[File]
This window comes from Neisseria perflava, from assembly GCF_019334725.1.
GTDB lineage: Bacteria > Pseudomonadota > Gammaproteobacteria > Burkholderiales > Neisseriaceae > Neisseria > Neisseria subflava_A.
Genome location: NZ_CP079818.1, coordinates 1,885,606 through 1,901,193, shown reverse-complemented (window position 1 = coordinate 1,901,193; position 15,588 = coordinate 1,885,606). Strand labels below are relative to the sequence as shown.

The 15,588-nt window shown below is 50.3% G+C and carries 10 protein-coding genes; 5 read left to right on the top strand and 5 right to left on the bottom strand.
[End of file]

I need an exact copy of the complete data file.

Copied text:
This window comes from Neisseria perflava, from assembly GCF_019334725.1.
GTDB lineage: Bacteria > Pseudomonadota > Gammaproteobacteria > Burkholderiales > Neisseriaceae > Neisseria > Neisseria subflava_A.
Genome location: NZ_CP079818.1, coordinates 1,885,606 through 1,901,193, shown reverse-complemented (window position 1 = coordinate 1,901,193; position 15,588 = coordinate 1,885,606). Strand labels below are relative to the sequence as shown.

The 15,588-nt window shown below is 50.3% G+C and carries 10 protein-coding genes; 5 read left to right on the top strand and 5 right to left on the bottom strand.